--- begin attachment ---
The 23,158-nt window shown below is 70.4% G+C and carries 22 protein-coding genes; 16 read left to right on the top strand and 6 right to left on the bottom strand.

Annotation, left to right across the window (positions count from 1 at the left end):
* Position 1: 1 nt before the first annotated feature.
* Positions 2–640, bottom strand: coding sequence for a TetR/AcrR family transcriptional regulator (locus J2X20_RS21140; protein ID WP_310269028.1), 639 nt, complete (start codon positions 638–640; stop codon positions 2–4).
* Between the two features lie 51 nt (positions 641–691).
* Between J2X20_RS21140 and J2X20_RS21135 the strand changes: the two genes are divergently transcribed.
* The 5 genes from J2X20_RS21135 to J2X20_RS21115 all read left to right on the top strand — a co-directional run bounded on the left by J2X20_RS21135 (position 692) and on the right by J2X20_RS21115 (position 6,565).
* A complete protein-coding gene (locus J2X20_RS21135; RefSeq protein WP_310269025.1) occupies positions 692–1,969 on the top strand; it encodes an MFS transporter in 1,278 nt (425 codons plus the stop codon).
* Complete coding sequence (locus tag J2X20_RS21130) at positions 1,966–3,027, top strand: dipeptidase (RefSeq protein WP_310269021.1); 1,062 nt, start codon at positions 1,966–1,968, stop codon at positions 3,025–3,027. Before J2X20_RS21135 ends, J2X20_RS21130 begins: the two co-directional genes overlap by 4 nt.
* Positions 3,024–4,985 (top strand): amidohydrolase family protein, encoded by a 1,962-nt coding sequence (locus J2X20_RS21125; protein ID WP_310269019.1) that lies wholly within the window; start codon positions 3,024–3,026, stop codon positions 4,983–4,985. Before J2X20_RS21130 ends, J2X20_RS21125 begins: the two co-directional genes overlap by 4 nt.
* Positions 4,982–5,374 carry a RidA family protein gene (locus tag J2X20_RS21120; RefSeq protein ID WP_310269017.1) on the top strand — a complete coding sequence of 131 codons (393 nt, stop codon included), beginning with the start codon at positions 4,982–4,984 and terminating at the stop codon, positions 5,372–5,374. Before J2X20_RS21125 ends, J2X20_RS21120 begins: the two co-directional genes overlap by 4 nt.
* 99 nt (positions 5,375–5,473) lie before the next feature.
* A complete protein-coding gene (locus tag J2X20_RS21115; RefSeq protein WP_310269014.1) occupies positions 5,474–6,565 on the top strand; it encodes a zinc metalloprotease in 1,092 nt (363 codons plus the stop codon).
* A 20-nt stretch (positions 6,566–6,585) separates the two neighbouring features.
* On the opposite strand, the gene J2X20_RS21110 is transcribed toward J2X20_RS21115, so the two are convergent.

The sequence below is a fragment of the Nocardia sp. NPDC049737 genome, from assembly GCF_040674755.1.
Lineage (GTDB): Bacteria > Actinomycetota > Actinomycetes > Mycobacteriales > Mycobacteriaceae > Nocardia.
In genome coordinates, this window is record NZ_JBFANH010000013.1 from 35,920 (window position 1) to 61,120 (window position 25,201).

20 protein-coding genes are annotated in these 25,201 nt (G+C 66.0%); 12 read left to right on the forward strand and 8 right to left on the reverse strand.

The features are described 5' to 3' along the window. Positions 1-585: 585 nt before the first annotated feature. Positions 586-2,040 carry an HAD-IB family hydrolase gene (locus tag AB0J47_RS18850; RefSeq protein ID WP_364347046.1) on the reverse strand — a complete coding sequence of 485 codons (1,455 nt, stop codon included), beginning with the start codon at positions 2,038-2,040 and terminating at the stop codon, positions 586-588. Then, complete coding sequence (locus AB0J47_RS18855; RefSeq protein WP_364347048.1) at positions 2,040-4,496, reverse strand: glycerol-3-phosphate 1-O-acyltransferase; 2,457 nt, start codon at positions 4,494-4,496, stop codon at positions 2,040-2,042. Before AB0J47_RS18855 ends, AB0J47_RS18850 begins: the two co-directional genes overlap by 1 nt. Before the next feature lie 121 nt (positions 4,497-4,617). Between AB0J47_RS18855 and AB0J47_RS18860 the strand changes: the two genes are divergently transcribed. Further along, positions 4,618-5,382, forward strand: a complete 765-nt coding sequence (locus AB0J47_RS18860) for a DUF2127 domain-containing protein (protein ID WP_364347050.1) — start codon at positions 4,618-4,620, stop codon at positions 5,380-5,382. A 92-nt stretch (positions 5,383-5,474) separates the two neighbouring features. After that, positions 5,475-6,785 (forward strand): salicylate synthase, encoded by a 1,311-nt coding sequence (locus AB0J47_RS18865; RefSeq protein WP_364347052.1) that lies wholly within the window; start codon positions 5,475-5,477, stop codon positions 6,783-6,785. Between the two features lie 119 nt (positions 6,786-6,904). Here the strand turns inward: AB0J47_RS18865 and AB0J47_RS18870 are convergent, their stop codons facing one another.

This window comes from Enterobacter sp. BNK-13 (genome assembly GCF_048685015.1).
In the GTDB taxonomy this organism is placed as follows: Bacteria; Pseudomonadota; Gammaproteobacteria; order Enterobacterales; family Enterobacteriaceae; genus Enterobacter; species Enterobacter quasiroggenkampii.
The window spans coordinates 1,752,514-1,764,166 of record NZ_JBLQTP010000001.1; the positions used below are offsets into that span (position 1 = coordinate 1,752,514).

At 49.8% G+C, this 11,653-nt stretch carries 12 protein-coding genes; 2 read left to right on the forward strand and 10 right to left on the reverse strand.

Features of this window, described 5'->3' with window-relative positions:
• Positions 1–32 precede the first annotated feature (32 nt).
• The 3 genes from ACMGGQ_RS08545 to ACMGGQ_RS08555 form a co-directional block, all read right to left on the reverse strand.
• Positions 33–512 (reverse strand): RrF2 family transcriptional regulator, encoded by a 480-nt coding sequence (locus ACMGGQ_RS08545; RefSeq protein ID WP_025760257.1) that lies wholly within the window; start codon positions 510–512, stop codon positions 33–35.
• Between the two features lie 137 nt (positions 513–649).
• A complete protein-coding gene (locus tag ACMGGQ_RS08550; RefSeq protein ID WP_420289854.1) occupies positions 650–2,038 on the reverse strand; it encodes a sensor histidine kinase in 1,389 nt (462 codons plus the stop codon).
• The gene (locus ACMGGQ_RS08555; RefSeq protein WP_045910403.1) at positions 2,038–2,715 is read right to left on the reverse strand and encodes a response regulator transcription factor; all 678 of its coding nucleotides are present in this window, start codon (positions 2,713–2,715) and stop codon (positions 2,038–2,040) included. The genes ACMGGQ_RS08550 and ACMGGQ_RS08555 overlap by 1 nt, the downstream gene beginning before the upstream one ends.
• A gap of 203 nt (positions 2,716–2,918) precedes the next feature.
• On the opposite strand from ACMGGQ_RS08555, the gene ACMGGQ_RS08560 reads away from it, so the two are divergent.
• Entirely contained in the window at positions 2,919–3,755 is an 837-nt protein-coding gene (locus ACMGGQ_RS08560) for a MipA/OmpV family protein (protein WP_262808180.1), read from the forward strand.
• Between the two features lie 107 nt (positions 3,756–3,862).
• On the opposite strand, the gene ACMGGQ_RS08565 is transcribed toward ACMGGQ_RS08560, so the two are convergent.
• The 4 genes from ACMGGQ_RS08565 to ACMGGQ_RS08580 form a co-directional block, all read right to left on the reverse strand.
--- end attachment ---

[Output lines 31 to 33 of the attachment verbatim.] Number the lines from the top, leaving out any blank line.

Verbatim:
• The gene (locus ACMGGQ_RS08555; RefSeq protein WP_045910403.1) at positions 2,038–2,715 is read right to left on the reverse strand and encodes a response regulator transcription factor; all 678 of its coding nucleotides are present in this window, start codon (positions 2,713–2,715) and stop codon (positions 2,038–2,040) included. The genes ACMGGQ_RS08550 and ACMGGQ_RS08555 overlap by 1 nt, the downstream gene beginning before the upstream one ends.
• A gap of 203 nt (positions 2,716–2,918) precedes the next feature.
• On the opposite strand from ACMGGQ_RS08555, the gene ACMGGQ_RS08560 reads away from it, so the two are divergent.